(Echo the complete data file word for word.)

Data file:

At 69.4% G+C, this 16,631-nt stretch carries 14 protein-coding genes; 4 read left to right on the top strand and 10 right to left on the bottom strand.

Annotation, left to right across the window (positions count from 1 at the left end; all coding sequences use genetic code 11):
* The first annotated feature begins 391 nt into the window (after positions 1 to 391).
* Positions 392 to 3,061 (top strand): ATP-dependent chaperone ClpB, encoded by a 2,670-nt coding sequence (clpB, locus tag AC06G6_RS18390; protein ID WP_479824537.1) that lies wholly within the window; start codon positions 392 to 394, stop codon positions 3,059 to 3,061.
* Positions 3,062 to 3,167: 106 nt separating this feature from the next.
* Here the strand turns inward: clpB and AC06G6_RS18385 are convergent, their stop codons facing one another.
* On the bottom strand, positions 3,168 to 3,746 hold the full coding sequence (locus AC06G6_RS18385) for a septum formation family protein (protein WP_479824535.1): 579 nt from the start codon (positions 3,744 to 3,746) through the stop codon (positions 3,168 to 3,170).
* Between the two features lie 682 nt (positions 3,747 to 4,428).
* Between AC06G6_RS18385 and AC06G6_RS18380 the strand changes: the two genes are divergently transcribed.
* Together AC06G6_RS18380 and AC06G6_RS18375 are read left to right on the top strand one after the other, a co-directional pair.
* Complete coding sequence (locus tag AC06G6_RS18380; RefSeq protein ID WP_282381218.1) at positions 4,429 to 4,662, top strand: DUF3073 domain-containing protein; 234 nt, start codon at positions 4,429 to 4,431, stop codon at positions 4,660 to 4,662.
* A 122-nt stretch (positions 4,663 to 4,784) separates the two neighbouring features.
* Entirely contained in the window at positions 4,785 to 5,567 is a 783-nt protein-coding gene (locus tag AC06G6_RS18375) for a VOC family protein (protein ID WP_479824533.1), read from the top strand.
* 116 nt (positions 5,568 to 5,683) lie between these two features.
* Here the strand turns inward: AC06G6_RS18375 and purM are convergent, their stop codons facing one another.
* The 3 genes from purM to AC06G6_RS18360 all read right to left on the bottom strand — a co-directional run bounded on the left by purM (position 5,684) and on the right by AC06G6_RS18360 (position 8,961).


At 69.4% G+C, this 16,631-nt stretch carries 14 protein-coding genes; 4 read left to right on the top strand and 10 right to left on the bottom strand.

Annotation, left to right across the window (positions count from 1 at the left end; all coding sequences use genetic code 11):
* The first annotated feature begins 391 nt into the window (after positions 1 to 391).
* Positions 392 to 3,061 (top strand): ATP-dependent chaperone ClpB, encoded by a 2,670-nt coding sequence (clpB, locus tag AC06G6_RS18390; protein ID WP_479824537.1) that lies wholly within the window; start codon positions 392 to 394, stop codon positions 3,059 to 3,061.
* Positions 3,062 to 3,167: 106 nt separating this feature from the next.
* Here the strand turns inward: clpB and AC06G6_RS18385 are convergent, their stop codons facing one another.
* On the bottom strand, positions 3,168 to 3,746 hold the full coding sequence (locus AC06G6_RS18385) for a septum formation family protein (protein WP_479824535.1): 579 nt from the start codon (positions 3,744 to 3,746) through the stop codon (positions 3,168 to 3,170).
* Between the two features lie 682 nt (positions 3,747 to 4,428).
* Between AC06G6_RS18385 and AC06G6_RS18380 the strand changes: the two genes are divergently transcribed.
* Together AC06G6_RS18380 and AC06G6_RS18375 are read left to right on the top strand one after the other, a co-directional pair.
* Complete coding sequence (locus tag AC06G6_RS18380; RefSeq protein ID WP_282381218.1) at positions 4,429 to 4,662, top strand: DUF3073 domain-containing protein; 234 nt, start codon at positions 4,429 to 4,431, stop codon at positions 4,660 to 4,662.
* A 122-nt stretch (positions 4,663 to 4,784) separates the two neighbouring features.
* Entirely contained in the window at positions 4,785 to 5,567 is a 783-nt protein-coding gene (locus tag AC06G6_RS18375) for a VOC family protein (protein ID WP_479824533.1), read from the top strand.
* 116 nt (positions 5,568 to 5,683) lie between these two features.
* Here the strand turns inward: AC06G6_RS18375 and purM are convergent, their stop codons facing one another.
* The 3 genes from purM to AC06G6_RS18360 all read right to left on the bottom strand — a co-directional run bounded on the left by purM (position 5,684) and on the right by AC06G6_RS18360 (position 8,961).